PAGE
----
"Here you go, Charlie, you can sit down and eat this, and you can still see everything," Swanson said.

Charlie sat and crossed his left leg over his right and took one bite out of the muffin, continuing to look out the window.

Eventually Charlie Loyle's brother John arrived, the brother he started the company with 50 years ago. Chuck and Mike, Charlie's sons, too. The sons own the bowling alley now, after their father and uncle retired. But it wasn't a very convincing retirement, as Charlie was still a fixture at the bowling alley.

The family celebrated New Year's at the alley. Pictures from that party, posted on the business's Web page on the social networking site Facebook, show smiling, happy people. Charlie's wife, Grace, wears a "Happy New Year" visor in one of the photos.

Less than two weeks into 2010, three days after the pictures were posted online, the smiles have been wiped away.

* * *

Loyle Lanes Bowling Center normally opened at 9 a.m. Mondays.

But this Monday, instead of turning on lights and opening doors, the sons spent most of the morning outside, talking to fire officials.

This Monday, a community mourned and reflected. The fire took a part of them, too.

For John Madkiff III, Monday was a chance to return a few favors. Madkiff, of Vineland, 52, was about 10 years old when he started bowling at Loyle Lanes.

Four decades later, the loyalty and friendship remains.

"My parents couldn't afford to buy me a bowling ball, so John Loyle gave me one," Madkiff said. "It was my first bowling ball."

Madkiff spent his teen and early adult years coming to and from the bowling alley, racing his motorcycle up and down the nearby railroad tracks with a bowling ball strapped to the back.

When the bike was broken, he would carry the ball to a bus stop, where the Loyles would pick up Madkiff and other area bowlers in a bus for Saturday league play.

In recent years, Madkiff fell on hard times - it's tough being a unionized laborer in this type of economy. But he'd be bowling on Mondays and Tuesdays, and sometimes the Loyles would clean his ball and waive the fee.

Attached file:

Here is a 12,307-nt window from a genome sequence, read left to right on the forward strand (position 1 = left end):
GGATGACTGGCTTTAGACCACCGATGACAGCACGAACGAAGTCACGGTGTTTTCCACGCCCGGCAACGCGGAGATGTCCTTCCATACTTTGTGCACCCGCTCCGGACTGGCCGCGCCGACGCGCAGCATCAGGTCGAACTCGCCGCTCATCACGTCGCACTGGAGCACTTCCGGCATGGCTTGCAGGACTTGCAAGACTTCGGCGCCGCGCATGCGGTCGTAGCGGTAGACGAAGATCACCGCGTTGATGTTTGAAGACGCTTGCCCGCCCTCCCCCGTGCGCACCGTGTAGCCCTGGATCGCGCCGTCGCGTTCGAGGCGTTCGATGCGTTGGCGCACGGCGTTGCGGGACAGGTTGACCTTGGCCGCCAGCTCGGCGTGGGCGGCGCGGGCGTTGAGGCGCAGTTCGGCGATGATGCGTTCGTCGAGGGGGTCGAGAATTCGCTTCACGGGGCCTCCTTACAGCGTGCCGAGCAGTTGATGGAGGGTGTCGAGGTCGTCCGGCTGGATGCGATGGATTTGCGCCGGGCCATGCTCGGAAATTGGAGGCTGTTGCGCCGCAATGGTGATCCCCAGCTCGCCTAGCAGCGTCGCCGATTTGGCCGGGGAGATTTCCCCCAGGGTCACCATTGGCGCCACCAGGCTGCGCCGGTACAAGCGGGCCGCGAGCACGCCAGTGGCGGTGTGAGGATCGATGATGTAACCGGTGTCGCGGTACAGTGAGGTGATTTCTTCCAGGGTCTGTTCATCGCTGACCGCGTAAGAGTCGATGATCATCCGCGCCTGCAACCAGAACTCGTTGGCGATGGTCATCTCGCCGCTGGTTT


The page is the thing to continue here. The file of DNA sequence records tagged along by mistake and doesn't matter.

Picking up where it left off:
Now Madkiff's bowling ball is gone. His wife's, too.

The melted bowling balls took stories with them, the stories of nicks and scratches acquired on wooden lanes against wooden pins that seemed to hold some magic in them.

* * *

Bowling is a sport of noise, of kinetic energy transferred from a ball with three holes onto 10 defenseless white pins. The bowler tosses the ball, and the ball whrrrrs down the lane ...

And sometimes the ball plops into the gutter, and sometimes the ball CLACKs into pins, scattering them to a pile.

But neither is destined to happen, the roll marked by final, total silence.

So after a lot of noise, Loyle Lanes - the host of midnight bowling and Bowl-A-Thons and Special Olympics, the place where people met best friends and spouses - fell quiet Monday.

It is too soon to tell what the family will do next. Those questions will be answered in time, after the cause of the fire is determined, after Vineland's bowling community has a chance to celebrate what was.

To reflect.

That's what Charlie Loyle did as he sat next to the Friendly's window. A woman approached and placed her hand on his shoulder. He glanced up and stood.

"Charlie, I'm so sorry," she said. They hugged.

He didn't say anything, just shrugged and tossed his hands in the air.

And before long he was sitting back down in front of the forgotten blueberry muffin and a lukewarm cup of coffee, looking out the window beyond icy slush and fire trucks and yellow tape, all the things that could never overshadow the past 50 years.

Contact Dan Good:

609-272-7218

DGood@pressofac.com